Text: | Print|

Europe awaits more visitors from China

2014-04-01 11:00 China Daily Web Editor: qindexing

The number of Chinese tourists traveling to Europe this year is expected to surge, thanks to loosened visa application procedures and an increase in the number of tour packages provided, a tourism expert said.[Special coverage]

European destinations have always attached significance to Chinese visitors, and as tourism authorities in European countries further facilitate visa application procedures, it is believed more Chinese tourists will flock to the continent, said Yang Jinsong, a professor at the China Tourism Academy who focuses on international tourism.

"Many European countries have further removed the obstacles in visa procedures, including reducing the application time and simplifying the material that tourists must submit to the consulate," Yang said. "No one wants to be left behind in carving up China's economic pie."

It is believed more tourists will visit France, Germany, Belgium and other European destinations over the next several years, he said.

Figures from the academy show that more than 3.47 million Chinese tourists visited European countries in 2013, an 11 percent increase from 2012. Yang said he also expects double-digit growth this year.

President Xi Jinping's visit to Europe will also help promote the relationship between China and the European countries and make traveling to Europe easier for Chinese tourists, Yang said.

France has shortened its visa application process for Chinese applicants to attract more of the country's tourists, according to the France Tourism Development Agency.

In addition to reducing the processing time for travel documents from 10 working days to no more than 48 hours, Chinese visitors can also go to the consulate closest to their residence, instead the place where their hukou, or urban residence permit, was granted, the agency said.

Jacques Pellet, minister counselor of the French Embassy in China, told China Daily the changes are aimed at luring more tourists from China.

Chinese visitors applying for visas will also be exempted from providing English and French translations of most of their documents, other than the employment certificate.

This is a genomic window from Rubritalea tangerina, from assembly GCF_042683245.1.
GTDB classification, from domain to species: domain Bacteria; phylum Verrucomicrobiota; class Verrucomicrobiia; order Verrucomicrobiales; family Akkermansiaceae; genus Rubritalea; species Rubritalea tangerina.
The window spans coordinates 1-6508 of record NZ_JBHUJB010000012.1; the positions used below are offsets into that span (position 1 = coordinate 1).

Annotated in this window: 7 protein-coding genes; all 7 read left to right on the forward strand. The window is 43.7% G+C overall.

Italy and Belgium have also streamlined their visa procedures targeting Chinese tourists.

Tourists applying for a visa to the European countries for the first time will also be exempted from an interview.

Yang said it's a general trend that European countries will gradually loosen their visa policies to attract more Chinese tourists.

Tour packages to European countries have become the top priority of many tourists, according to Caissa Travel Agency.

Yang said Chinese tourists heading to Europe also tend to stay longer at a single destination. In France, for example, many visitors tend to spend one or two weeks at a chateau or a local village.

According to Qi Yong, head of press and public relations for the France Tourism Development Agency, theme tours are very popular among Chinese tourists, including wine tasting events, chateau visits, shopping sprees and honeymoon trips.

"Many people come to Nice, Cannes or Paris for a week or two just to enjoy the wine, explore the chateau or relax on the beach," she said.

Yang said the countries are also providing a more convenient travel environment for Chinese tourists, including setting up signs in Chinese and preparing hot water at hotels.

"In the past, when asking for directions at a foreign destination, Chinese visitors could only express themselves using body language, due to the lack of services designated for Chinese tourists," he said. "But more attractions and sites worldwide are coming up with road signs in Chinese."

With the number of Chinese outbound tourists skyrocketing year after year, countries worldwide have started eyeing the huge potential market, Yang said.

"No one wants to be ignored in sharing the growing purchasing power of Chinese tourists," he said.

Comments (0)
Most popular in 24h
  Archived Content
Media partners:

Copyright ©1999-2018 Chinanews.com. All rights reserved.
Reproduction in whole or in part without permission is prohibited.